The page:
Posts tagged: Get a Life!

Eleven Signs That You Don’t Spend Enough Time on Your Work in Progress

By , August 29, 2011 12:00 am

 

I try to remain very cooled headed when it comes to querying and waiting for a response.  I expect nothing but the fact that I did my best, that I will always try to improve, and that an agent’s/assistant’s having to read thousands of unsolicited queries is a terrible experience.

 

"Indie Naivete" by MMRule

"Indie Naivete" by MMRule

Fighting the Vortex of Insanity

Designing a literary cupcake after Bransford’s book, however, gave me some jitters.  Bransford is active on Twitter, Facebook, his blog, etc.  Unlike when I write about Stephen King or send out a query letter, I heard Disneyesque birds singing all around me that the person whose opinion matters most very well could see my work and like it.  (For the record he did!)

 

Life Must Continue

The experience made me wonder what would happen if I were able to sit in front of a computer all day with my imagination fueling me.  Fortunately I don’t own a smart phone and have errands and work related responsibilities to complete every day, so it was easy for me to continue living my life while I waited to see if Bransford would notice my post.  But my mind still went to dark places that day.  So many places, in fact, that I surpassed a “top 10″ list!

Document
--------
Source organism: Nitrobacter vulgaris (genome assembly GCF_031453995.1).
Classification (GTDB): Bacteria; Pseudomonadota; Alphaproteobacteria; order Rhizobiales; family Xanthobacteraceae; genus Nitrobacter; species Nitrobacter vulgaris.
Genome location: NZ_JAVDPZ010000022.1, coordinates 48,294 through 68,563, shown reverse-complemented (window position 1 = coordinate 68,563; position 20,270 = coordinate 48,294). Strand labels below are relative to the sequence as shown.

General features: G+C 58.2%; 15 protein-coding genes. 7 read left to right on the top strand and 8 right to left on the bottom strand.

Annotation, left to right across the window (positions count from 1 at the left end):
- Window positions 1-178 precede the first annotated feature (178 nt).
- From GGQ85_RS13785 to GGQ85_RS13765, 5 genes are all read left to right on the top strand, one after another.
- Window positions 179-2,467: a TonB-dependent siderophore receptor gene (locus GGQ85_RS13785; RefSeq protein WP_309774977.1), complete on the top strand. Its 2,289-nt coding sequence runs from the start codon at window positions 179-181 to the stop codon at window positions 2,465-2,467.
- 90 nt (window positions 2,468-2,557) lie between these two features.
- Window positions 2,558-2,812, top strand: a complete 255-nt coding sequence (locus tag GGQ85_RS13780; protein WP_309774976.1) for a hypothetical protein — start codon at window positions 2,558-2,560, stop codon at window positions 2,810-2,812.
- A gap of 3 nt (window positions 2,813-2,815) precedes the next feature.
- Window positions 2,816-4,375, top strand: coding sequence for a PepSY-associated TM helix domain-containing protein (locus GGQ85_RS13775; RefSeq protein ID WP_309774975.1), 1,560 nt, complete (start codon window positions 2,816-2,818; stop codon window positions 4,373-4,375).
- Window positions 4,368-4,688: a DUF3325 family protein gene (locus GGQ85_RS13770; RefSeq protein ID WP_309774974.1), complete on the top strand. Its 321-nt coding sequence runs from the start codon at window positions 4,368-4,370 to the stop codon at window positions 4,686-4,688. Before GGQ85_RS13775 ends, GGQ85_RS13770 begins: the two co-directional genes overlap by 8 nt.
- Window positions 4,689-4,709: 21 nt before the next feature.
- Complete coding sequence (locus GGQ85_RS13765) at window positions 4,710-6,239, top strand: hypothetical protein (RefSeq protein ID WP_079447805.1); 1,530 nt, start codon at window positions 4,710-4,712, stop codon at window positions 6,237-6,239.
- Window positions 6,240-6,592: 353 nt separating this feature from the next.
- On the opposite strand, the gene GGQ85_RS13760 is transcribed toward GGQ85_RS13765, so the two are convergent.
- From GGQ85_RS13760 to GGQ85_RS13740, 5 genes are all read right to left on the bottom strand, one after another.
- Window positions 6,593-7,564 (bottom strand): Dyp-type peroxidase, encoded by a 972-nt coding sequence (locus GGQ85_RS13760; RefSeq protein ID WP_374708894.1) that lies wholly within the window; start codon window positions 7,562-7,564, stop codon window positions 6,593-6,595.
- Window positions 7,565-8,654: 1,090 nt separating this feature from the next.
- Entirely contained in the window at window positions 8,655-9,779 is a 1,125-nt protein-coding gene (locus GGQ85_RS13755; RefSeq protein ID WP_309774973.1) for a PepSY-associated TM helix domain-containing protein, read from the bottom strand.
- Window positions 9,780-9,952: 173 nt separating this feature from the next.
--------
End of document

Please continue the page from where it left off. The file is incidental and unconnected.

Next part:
The Exception to the Rule presents Eleven Signs That You Don’t Spend Enough Time on Your Work in Progress.  I’ll let you guess if I’m guilty of any of them!  I admit to nothing and I do not believe that it takes one to know one!  Seriously.

 

11 Signs That You Don’t Spend Enough Time on Your Work in Progress

11.  You read that form rejection letter so many times that you convince yourself that it really was personalized in some way.

 

10.  You bought a smart phone so you can access your email 24/7—just in case an agent asks for a partial.

 

9.  You follow agents on Twitter and keep @mentioning them so they will notice you and realize that you should be represented!